In The Christian Religion, As Profess’d by a Daughter of the Church of England (London 1705) by Mary Astell, the author challenges many aspects of John Locke’s philosophy concerning theology, politics, ethics and religion. This manuscript focuses on one of her main criticisms against Locke, that is, her rejection of his view on thinking matter. Adopting a dualistic ontology, clearly inspired by Descartes, Astell contests Locke’s substantial agnosticism, and its potentially heretical implications, including materialism and soul’s mortality. She detects a sort of repugnancy between matter and thought, and, consequently, she argues that thought exclusively pertains to immaterial and immortal beings, such as minds. Following Astell’s reasoning, this paper aims to spotlight her argumentative strategy, which makes use of Locke’s language and philosophy against him, showing the inconsistency of his hypothesis. Interestingly, she comes to justify her ontology of mind on the basis of Lockean epistemology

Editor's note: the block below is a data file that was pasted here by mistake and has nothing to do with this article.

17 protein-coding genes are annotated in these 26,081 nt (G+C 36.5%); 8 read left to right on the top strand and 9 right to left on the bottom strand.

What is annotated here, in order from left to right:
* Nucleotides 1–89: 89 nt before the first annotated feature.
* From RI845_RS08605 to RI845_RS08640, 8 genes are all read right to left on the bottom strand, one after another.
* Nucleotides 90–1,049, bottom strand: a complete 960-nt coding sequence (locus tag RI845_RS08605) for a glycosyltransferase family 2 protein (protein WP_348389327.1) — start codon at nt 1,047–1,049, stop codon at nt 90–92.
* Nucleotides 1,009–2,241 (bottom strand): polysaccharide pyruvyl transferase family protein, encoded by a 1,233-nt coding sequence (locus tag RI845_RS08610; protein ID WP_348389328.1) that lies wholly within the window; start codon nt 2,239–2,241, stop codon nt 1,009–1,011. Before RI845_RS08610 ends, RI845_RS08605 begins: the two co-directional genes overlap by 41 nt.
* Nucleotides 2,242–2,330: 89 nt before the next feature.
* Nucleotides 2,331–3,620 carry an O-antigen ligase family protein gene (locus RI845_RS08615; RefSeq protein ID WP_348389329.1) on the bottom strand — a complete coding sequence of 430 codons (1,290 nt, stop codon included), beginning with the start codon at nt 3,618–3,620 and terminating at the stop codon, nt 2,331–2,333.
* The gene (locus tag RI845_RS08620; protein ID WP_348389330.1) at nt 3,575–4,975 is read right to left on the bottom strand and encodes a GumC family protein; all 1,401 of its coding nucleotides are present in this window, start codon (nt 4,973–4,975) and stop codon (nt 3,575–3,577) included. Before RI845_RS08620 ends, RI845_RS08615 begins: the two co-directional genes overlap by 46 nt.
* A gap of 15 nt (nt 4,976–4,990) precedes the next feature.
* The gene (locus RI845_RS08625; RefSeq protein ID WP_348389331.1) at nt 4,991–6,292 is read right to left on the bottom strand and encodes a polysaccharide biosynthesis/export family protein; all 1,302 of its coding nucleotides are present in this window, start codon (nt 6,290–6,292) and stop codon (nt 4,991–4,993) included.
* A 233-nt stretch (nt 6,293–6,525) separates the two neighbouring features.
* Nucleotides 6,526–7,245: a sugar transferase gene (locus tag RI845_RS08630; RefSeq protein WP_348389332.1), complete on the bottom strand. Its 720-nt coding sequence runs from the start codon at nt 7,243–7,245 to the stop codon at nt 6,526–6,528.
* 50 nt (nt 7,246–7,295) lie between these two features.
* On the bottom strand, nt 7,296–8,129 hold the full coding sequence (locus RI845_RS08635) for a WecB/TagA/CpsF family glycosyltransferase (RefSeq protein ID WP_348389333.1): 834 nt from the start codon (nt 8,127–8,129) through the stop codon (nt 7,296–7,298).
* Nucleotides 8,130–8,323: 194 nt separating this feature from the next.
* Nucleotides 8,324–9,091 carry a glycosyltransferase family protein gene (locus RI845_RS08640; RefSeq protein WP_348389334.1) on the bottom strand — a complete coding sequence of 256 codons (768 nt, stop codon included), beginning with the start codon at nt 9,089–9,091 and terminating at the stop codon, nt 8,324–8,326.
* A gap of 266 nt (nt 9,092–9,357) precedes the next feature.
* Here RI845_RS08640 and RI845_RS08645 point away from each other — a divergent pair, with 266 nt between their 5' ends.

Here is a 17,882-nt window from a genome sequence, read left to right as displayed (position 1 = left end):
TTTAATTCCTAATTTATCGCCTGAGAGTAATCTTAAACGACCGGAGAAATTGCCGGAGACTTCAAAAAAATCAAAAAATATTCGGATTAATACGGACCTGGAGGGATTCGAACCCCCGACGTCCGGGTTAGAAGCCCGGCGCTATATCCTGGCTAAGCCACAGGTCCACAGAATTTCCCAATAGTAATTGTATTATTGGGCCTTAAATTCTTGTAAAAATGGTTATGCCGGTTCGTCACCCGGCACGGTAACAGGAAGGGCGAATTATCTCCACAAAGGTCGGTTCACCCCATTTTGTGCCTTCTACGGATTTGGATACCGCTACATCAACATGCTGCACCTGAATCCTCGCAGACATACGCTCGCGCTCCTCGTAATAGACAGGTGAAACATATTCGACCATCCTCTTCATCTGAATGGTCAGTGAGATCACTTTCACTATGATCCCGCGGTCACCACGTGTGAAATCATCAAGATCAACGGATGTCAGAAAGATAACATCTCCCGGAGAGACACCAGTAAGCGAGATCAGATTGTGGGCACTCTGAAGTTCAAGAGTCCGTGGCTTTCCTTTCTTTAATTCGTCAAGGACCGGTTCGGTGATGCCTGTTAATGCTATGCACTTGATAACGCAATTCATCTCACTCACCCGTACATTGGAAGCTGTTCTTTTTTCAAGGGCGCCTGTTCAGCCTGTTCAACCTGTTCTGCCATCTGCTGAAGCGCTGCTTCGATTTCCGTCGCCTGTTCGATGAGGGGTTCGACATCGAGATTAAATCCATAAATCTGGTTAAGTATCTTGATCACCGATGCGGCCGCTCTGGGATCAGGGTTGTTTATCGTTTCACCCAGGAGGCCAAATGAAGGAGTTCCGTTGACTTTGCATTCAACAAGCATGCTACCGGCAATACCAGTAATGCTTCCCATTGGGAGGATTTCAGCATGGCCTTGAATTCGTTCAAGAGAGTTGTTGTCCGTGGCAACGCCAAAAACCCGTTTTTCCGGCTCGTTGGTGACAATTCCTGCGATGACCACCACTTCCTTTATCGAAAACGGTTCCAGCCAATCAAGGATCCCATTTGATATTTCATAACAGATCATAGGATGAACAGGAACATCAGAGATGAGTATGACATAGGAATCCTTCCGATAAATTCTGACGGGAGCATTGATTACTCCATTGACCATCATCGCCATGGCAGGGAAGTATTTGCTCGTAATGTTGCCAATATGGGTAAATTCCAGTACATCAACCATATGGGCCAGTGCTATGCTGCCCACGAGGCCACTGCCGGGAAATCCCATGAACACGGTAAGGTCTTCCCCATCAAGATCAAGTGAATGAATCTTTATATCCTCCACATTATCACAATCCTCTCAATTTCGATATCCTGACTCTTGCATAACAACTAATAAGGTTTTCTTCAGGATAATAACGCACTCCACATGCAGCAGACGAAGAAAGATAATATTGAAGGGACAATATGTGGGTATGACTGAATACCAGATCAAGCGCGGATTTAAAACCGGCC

Mente, materia e pensiero. La strategia anti-lockiana di Mary Astell

DE TOMMASO, Emilio Maria
Writing – Original Draft Preparation
2022-01-01

Abstract

In The Christian Religion, As Profess’d by a Daughter of the Church of England (London 1705) by Mary Astell, the author challenges many aspects of John Locke’s philosophy concerning theology, politics, ethics and religion. This manuscript focuses on one of her main criticisms against Locke, that is, her rejection of his view on thinking matter. Adopting a dualistic ontology, clearly inspired by Descartes, Astell contests Locke’s substantial agnosticism, and its potentially heretical implications, including materialism and soul’s mortality. She detects a sort of repugnancy between matter and thought, and, consequently, she argues that thought exclusively pertains to immaterial and immortal beings, such as minds. Following Astell’s reasoning, this paper aims to spotlight her argumentative strategy, which makes use of Locke’s language and philosophy against him, showing the inconsistency of his hypothesis. Interestingly, she comes to justify her ontology of mind on the basis of Lockean epistemology
Mary Astell, John Locke, Mind, Thinking Matter
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Utilizza questo identificativo per citare o creare un link a questo documento: https://hdl.handle.net/20.500.11770/340203
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